Neighbors: Ugly personal account sheds light on WWII battle memories
On June 17, 2002 — 16 years ago this coming Sunday — Marine chaplain Bob Boardman stood on Kunishi Ridge on the island of Okinawa, where he had been exactly 57 years earlier when Japanese forces gave it up to American troops after a terrible battle in which 1,150 Marines were killed or wounded. But that battle ended Japan's occupation of the island.
Boardman later wrote of his memories of that battle.
One of the Marines who fought there and so appreciated Boardman's account was Gordon Ellis, from Wolverton, Minn. He was wounded but survived.
Years later, Gordon sent information on the battle to his cousin Don Brennan, Horace, N.D. Don passed it on to Neighbors.
That material included chaplain Boardman's personal account of the Kunishi Ridge battle. It includes this report (and be warned, it is ugly):
"One day," the chaplain wrote, "I was on the back taking care of a badly wounded infantryman. At this stage of the battle, there were no stretchers available.
"I talked to this young, fair-haired teenager over the roar of the twin diesel engines right beneath us. I held him firmly as our Sherman (tank) slowly crept down the crude, narrow, rocky coral road that we hoped would get us through No-Man's Valley and to the battalion and station set up in an Okinawan hut in the village of Itoman.
"I learned his name, which I've long since forgotten. He looked like young Mr. Mid-America.
"At first I couldn't spot his wound, but I noticed that his eyes were glazing over. That indicated that he was (mercifully) going into shock.
"Then as I looked more carefully down his body, I spotted his unbandaged wound. To my shock I saw that where his private parts once were, there was just a bloody pulp.
"This is the place on the body where every fighting man hopes and prays, consciously or subconsciously, he will never be hit.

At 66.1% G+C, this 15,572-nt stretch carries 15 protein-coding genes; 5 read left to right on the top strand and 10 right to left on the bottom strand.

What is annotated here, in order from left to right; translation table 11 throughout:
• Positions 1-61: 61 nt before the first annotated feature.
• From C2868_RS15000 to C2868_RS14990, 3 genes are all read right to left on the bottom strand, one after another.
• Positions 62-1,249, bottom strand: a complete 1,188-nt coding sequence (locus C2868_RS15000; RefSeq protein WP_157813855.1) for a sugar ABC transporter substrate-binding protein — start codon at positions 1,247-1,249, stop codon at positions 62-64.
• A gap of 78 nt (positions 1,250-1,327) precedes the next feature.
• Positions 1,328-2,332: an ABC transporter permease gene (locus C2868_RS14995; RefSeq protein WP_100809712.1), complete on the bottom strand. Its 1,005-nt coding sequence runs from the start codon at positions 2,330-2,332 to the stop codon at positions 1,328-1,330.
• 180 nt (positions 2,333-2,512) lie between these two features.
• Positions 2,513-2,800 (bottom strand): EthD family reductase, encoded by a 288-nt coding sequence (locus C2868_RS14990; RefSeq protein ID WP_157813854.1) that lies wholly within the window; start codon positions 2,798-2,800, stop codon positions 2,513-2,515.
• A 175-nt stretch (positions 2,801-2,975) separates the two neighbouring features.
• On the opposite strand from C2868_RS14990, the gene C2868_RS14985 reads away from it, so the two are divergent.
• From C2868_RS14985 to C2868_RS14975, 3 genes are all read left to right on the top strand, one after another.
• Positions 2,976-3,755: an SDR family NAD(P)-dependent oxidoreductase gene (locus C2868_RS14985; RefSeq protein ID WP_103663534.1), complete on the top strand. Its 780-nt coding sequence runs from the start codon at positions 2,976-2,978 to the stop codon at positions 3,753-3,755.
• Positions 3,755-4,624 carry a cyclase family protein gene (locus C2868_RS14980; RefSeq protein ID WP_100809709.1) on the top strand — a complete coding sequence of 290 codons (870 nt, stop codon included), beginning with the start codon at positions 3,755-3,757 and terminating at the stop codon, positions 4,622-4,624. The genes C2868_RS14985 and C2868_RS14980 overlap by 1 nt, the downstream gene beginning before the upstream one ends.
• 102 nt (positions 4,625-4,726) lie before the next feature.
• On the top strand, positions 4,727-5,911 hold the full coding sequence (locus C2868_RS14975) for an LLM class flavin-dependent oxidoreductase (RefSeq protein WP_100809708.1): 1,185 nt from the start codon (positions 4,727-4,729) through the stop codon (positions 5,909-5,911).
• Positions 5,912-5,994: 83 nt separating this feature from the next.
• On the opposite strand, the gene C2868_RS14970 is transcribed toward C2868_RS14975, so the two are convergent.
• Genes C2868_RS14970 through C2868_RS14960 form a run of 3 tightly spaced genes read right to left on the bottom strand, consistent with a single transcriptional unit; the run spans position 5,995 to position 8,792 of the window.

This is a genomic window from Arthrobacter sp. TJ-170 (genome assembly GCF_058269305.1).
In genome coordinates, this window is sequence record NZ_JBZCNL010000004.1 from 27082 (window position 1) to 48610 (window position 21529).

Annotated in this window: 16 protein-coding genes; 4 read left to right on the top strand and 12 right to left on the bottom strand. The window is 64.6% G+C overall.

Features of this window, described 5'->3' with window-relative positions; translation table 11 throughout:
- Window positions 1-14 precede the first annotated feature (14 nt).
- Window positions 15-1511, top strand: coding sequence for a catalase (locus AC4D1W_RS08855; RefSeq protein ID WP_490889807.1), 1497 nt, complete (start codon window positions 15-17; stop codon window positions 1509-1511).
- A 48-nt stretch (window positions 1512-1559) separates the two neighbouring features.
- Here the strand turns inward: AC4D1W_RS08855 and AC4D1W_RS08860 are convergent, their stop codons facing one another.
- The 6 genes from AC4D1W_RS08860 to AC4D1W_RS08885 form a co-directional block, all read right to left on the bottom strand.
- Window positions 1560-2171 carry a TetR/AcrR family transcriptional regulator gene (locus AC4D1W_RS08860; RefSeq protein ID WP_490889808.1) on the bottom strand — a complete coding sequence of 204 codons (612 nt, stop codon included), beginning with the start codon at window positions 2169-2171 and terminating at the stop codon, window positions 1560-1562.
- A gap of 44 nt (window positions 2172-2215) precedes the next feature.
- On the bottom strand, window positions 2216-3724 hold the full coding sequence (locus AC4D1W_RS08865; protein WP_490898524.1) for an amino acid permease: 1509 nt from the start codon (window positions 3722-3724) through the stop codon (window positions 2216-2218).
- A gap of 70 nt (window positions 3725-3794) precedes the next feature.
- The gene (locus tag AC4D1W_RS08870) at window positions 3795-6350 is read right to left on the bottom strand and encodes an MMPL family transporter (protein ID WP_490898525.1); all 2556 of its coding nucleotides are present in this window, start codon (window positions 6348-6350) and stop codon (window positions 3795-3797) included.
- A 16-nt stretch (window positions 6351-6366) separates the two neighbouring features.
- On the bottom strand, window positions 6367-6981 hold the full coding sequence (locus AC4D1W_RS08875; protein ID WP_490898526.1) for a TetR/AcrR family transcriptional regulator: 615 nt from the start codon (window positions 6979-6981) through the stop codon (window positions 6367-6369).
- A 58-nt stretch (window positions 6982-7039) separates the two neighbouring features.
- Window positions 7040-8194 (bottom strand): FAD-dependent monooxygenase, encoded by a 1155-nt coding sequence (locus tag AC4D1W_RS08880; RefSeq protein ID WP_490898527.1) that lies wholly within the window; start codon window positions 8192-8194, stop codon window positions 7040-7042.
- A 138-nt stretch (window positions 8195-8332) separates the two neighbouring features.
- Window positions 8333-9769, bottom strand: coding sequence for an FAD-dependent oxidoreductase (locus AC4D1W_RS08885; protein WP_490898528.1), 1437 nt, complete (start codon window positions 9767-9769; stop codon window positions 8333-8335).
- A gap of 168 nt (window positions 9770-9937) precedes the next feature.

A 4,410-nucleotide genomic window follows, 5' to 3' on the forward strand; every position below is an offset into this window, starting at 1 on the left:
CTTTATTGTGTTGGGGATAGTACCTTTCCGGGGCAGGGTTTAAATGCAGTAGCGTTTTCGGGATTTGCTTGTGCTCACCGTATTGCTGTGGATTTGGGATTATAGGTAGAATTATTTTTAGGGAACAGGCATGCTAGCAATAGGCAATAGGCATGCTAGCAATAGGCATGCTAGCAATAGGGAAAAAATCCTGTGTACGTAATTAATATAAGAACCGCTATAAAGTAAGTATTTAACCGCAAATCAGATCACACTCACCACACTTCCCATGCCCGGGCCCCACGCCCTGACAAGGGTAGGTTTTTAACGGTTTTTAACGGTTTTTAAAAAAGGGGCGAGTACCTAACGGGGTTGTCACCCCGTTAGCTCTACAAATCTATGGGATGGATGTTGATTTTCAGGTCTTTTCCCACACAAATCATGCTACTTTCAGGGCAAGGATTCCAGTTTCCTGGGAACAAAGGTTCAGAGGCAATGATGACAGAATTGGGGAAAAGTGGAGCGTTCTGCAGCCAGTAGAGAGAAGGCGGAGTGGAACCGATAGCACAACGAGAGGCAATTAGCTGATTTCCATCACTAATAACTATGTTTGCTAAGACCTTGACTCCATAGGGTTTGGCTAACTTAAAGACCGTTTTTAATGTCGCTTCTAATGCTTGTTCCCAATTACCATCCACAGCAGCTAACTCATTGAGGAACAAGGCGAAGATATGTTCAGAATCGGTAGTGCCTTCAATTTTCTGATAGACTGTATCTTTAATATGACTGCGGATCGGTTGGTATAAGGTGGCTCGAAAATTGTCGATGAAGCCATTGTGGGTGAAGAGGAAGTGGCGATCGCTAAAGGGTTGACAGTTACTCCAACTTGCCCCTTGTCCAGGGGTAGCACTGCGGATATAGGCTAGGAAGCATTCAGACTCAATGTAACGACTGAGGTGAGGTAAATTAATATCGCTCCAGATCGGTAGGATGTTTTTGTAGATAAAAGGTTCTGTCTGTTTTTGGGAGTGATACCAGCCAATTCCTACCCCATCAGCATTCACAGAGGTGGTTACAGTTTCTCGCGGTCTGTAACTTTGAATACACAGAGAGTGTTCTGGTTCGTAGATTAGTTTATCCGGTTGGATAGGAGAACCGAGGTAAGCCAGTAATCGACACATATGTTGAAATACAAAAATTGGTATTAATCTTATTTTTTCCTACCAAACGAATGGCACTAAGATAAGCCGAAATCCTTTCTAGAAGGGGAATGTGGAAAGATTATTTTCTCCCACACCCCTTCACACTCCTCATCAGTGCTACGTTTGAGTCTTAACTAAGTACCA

"I must make one thing very clear," Boardman wrote in his report, "I was no hero. I was just a 21-year-old Marine trying to do his duty, often with fear and trembling. The real heroes were those infantrymen and corpsmen up on Kunishi Ridge who stayed there and tangled with the merciless enemy day and night."
Then a teacher
Don writes that after Gordon recovered from his wounds, since he had learned telegraphy from his father at the Wolverton railroad station, he was sent to north China with his Marine unit to report on Russian advances there.
After the war, he attended the University of North Dakota, where he received a bachelor of arts degree in 1952 and a master of education degree in 1958.
He became the principal of the Nathan F. Twining Elementary School in Grand Forks, then joined the North Dakota Department of Public Instruction as director of elementary education in 1966. He died in 2011.
But he never forgot the horror of a far-off place named Kunishi Ridge.
A house question
Now, on a less serious note, Mike McNamara, Dickinson, N.D., has a question for you.
"I attended North Dakota State University in the early 1970s," Mike writes, "and up close to campus there was a house everyone called the 'beer can house,' because the front porch windows were stacked with empty Old Mill beer cans.
"I remember the Old Mill distributor took pictures to use for advertising.
"Anyone else remember this and can share knowledge or pictures of that house?"
Mike wants to know. Neighbors?
If you have an item of interest for this column, mail it to Neighbors, The Forum, Box 2020, Fargo, ND 58107, fax it to 241-5487 or email firstname.lastname@example.org.